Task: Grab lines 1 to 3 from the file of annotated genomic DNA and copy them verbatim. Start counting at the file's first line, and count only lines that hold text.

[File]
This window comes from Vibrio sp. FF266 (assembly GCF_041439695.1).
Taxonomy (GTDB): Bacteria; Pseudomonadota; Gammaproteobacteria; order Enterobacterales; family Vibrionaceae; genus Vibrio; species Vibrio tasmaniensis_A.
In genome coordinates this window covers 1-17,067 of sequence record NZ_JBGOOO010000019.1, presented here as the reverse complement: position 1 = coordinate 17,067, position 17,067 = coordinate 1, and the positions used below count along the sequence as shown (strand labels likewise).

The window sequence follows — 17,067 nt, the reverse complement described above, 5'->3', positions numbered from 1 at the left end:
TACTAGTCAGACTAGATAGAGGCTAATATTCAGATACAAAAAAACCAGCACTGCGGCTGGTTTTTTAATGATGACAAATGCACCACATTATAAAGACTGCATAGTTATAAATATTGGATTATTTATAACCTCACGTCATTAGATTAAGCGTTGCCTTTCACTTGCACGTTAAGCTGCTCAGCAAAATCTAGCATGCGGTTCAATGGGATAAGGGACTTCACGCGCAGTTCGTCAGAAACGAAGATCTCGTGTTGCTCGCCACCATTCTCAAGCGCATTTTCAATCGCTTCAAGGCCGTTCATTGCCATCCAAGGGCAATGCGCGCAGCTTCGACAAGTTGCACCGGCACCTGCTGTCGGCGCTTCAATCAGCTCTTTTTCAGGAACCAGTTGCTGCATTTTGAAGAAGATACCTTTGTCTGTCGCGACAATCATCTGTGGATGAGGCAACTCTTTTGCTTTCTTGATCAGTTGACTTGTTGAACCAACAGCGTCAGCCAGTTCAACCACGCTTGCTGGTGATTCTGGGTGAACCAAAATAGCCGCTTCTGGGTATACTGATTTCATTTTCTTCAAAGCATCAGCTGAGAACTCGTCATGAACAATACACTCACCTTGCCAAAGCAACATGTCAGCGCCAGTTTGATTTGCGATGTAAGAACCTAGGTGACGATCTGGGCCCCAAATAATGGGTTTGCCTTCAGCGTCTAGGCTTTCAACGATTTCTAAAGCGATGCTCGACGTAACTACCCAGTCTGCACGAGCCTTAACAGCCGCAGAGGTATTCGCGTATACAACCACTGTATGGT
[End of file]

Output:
This window comes from Vibrio sp. FF266 (assembly GCF_041439695.1).
Taxonomy (GTDB): Bacteria; Pseudomonadota; Gammaproteobacteria; order Enterobacterales; family Vibrionaceae; genus Vibrio; species Vibrio tasmaniensis_A.
In genome coordinates this window covers 1-17,067 of sequence record NZ_JBGOOO010000019.1, presented here as the reverse complement: position 1 = coordinate 17,067, position 17,067 = coordinate 1, and the positions used below count along the sequence as shown (strand labels likewise).